NSA Spying Relies on AT&T'S "Extreme Willingness to Help"

John Young jya@pipeline.com
Sun Aug 16 15:13:13 EDT 2015

The NYT-Propublica is an informative and impressive release,
in many ways better than previous. It expands on the earlier
revelations (as the narratives state) with some overlap and filling
in gaps. A good sign the holders of the balance of the Snowden
dump are digging deeper and learning how convey a fuller picture
or at least a more enthralling one for the public while techologists
twiddle thumbs awaiting useful data to devise defenses. (A hint
from some Snowden withholders there may be handoffs to
technologists separate from the public. Schneier, Matthew
Green, a few other comsec wizards aiding publishers have
said as much.)

Hardly complete to be sure, with about 10% of the dump
published, with plenty of gaps indicated by jumps in narratives
and still too many redactions -- presumably the result of
consulting with officials as heretofore disclosed, or due to
Snowen's instructions about what to withhold, either to
"avoid national security harm" or in expectation US prosecutors
might be mollified in the negotiations for his return to the

Most frustratingly, details of the spying technology are
missing with emphasis still on slide shows and textual
summaries -- most likely to satisfy the public rather than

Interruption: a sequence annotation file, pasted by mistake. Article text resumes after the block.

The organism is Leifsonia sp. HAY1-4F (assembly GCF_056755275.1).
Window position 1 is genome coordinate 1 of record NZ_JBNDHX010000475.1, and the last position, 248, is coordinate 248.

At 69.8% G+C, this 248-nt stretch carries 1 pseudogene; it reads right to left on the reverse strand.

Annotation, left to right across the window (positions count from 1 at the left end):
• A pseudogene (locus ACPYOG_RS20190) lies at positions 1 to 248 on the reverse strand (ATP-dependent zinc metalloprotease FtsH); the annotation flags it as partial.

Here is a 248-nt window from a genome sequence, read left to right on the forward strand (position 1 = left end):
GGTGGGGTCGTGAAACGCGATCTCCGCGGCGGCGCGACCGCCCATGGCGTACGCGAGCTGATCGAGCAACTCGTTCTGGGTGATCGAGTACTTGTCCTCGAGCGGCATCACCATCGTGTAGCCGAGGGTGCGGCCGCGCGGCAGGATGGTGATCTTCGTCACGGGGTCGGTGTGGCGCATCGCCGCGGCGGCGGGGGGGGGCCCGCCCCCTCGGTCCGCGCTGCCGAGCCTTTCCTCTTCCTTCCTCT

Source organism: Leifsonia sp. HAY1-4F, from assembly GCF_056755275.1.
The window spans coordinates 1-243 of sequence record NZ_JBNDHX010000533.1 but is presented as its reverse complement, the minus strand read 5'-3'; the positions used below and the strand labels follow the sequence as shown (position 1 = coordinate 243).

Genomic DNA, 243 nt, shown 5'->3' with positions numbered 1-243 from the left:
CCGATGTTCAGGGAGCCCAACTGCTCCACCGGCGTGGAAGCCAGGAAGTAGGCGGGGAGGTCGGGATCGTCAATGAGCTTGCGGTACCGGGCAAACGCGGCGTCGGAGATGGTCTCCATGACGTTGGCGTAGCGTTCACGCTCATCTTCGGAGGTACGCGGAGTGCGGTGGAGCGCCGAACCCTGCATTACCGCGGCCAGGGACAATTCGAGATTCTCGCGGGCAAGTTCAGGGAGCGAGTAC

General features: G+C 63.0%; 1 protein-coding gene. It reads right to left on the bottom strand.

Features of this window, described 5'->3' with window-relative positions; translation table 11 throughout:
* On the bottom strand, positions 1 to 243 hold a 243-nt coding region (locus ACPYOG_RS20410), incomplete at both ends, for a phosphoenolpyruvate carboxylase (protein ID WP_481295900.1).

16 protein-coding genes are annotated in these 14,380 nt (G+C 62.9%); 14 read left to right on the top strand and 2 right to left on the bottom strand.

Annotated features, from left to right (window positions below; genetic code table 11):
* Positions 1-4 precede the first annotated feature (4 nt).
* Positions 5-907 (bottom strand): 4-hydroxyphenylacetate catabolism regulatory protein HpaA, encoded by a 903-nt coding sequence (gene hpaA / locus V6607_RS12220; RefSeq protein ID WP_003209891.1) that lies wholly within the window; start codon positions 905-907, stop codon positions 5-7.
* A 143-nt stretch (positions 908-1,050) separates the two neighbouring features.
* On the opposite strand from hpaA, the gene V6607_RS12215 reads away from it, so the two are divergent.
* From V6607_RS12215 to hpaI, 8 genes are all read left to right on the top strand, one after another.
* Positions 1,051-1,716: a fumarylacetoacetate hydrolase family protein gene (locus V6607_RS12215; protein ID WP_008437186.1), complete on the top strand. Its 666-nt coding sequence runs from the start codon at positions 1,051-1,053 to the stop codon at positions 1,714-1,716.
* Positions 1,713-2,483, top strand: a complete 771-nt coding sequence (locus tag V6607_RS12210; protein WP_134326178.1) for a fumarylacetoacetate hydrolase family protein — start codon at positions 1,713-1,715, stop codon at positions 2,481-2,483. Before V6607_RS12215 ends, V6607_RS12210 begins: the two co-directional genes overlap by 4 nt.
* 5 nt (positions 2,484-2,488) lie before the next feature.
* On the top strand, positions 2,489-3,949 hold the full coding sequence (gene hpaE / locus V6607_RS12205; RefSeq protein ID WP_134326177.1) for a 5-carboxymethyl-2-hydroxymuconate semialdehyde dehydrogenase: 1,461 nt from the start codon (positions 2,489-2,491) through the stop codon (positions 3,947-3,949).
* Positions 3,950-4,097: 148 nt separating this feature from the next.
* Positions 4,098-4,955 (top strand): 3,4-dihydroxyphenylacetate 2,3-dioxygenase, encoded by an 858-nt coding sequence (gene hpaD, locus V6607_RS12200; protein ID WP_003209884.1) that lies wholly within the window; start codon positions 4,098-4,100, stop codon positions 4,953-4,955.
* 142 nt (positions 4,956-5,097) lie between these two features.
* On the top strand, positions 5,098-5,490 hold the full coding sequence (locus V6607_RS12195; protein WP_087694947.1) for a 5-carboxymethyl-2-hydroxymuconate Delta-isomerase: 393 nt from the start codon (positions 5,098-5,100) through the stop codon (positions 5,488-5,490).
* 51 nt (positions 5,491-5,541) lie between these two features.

technologists at home and national opponents.

Jacob Appelbaum's and a few others releases of the
technology are the exception, civil liberties and lawful
issues remaining in the forefront of released documents
and much more so for the journalistic accounts.

It might be surmised that staying away from technology
disclosures and featuring 5-Eyes and partners prowess
and comprehensiveness of slides and text serves to
warn the enemy of what's in store without disclosing
information to defend against it.

In particular, Snowden's and associates harping on the
need for widespread, strong encryption use, even though
the documents show how the spies bypass it, undermine it,
use it for deception, implant backdoors in it (as well as in
chips, OSes, routers, nodes, cable stations, server farms,
teleco hubs, virtually everywhere in the global system as
shown in this latest release) should be taken as a warning
encryption is not the magic cape its proponents claim.

This suggests reliance upon encryption may be a decoy to
divert attention from other comsec protection, the old
CryptoAG ploy: The most trusted comsec the most
likely not.

The tremendous rush to market cybersecurity means and
methods for public consumption, combined with 5-Eyes
outreach to industry for means and methods to defeat
cybersecurity, is a wonderful paradox, albeit powerfully
stenching with treachery.

Whether Snowden is more of a hero to the public than to
5-Eyes and its partners is up for future historical debate.
Say 25-30 years ahead, about the time required for
full disclosure of the Snowden dump at the current rate of
release (to the public, not clear which wizards getting
early access are developing products, sales and industries
to capitalize on cybersecurity alarm, some most assuredly
are based on their inability to avoid bragging about being
consulted by government, industry, NGOs,, vulture capitalists,
and the usual speaker bureaus where wizards flog their

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